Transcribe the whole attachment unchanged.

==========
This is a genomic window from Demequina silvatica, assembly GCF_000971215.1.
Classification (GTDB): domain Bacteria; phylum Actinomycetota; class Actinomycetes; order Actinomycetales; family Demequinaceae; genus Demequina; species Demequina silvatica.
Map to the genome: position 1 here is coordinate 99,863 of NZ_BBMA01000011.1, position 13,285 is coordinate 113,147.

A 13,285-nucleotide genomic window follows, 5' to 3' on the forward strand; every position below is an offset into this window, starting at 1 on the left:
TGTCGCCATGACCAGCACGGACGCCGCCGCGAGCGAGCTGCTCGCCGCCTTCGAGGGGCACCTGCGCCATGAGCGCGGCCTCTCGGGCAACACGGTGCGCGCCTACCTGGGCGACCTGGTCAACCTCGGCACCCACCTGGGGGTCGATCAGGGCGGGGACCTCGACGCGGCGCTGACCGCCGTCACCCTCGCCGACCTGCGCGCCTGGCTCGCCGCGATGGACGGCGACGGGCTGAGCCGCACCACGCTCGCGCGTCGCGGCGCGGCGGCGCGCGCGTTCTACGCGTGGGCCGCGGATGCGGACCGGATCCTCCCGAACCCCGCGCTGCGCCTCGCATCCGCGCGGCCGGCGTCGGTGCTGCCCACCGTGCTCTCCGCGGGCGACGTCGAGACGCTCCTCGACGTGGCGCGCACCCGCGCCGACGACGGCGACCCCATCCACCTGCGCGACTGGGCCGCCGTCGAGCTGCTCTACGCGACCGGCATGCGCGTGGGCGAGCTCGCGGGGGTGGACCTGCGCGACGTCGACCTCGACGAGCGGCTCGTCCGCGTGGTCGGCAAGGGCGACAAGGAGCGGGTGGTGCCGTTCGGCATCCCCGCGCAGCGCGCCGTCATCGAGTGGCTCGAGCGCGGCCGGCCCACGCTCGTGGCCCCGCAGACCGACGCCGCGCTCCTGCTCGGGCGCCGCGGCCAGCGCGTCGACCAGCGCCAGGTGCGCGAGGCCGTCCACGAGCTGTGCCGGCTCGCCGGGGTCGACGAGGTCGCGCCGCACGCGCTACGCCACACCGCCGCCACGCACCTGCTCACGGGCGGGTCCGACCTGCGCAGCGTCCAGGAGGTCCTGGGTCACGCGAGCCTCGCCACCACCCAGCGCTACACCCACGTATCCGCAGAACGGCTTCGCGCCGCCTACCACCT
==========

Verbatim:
This is a genomic window from Demequina silvatica, assembly GCF_000971215.1.
Classification (GTDB): domain Bacteria; phylum Actinomycetota; class Actinomycetes; order Actinomycetales; family Demequinaceae; genus Demequina; species Demequina silvatica.
Map to the genome: position 1 here is coordinate 99,863 of NZ_BBMA01000011.1, position 13,285 is coordinate 113,147.

A 13,285-nucleotide genomic window follows, 5' to 3' on the forward strand; every position below is an offset into this window, starting at 1 on the left:
TGTCGCCATGACCAGCACGGACGCCGCCGCGAGCGAGCTGCTCGCCGCCTTCGAGGGGCACCTGCGCCATGAGCGCGGCCTCTCGGGCAACACGGTGCGCGCCTACCTGGGCGACCTGGTCAACCTCGGCACCCACCTGGGGGTCGATCAGGGCGGGGACCTCGACGCGGCGCTGACCGCCGTCACCCTCGCCGACCTGCGCGCCTGGCTCGCCGCGATGGACGGCGACGGGCTGAGCCGCACCACGCTCGCGCGTCGCGGCGCGGCGGCGCGCGCGTTCTACGCGTGGGCCGCGGATGCGGACCGGATCCTCCCGAACCCCGCGCTGCGCCTCGCATCCGCGCGGCCGGCGTCGGTGCTGCCCACCGTGCTCTCCGCGGGCGACGTCGAGACGCTCCTCGACGTGGCGCGCACCCGCGCCGACGACGGCGACCCCATCCACCTGCGCGACTGGGCCGCCGTCGAGCTGCTCTACGCGACCGGCATGCGCGTGGGCGAGCTCGCGGGGGTGGACCTGCGCGACGTCGACCTCGACGAGCGGCTCGTCCGCGTGGTCGGCAAGGGCGACAAGGAGCGGGTGGTGCCGTTCGGCATCCCCGCGCAGCGCGCCGTCATCGAGTGGCTCGAGCGCGGCCGGCCCACGCTCGTGGCCCCGCAGACCGACGCCGCGCTCCTGCTCGGGCGCCGCGGCCAGCGCGTCGACCAGCGCCAGGTGCGCGAGGCCGTCCACGAGCTGTGCCGGCTCGCCGGGGTCGACGAGGTCGCGCCGCACGCGCTACGCCACACCGCCGCCACGCACCTGCTCACGGGCGGGTCCGACCTGCGCAGCGTCCAGGAGGTCCTGGGTCACGCGAGCCTCGCCACCACCCAGCGCTACACCCACGTATCCGCAGAACGGCTTCGCGCCGCCTACCACCT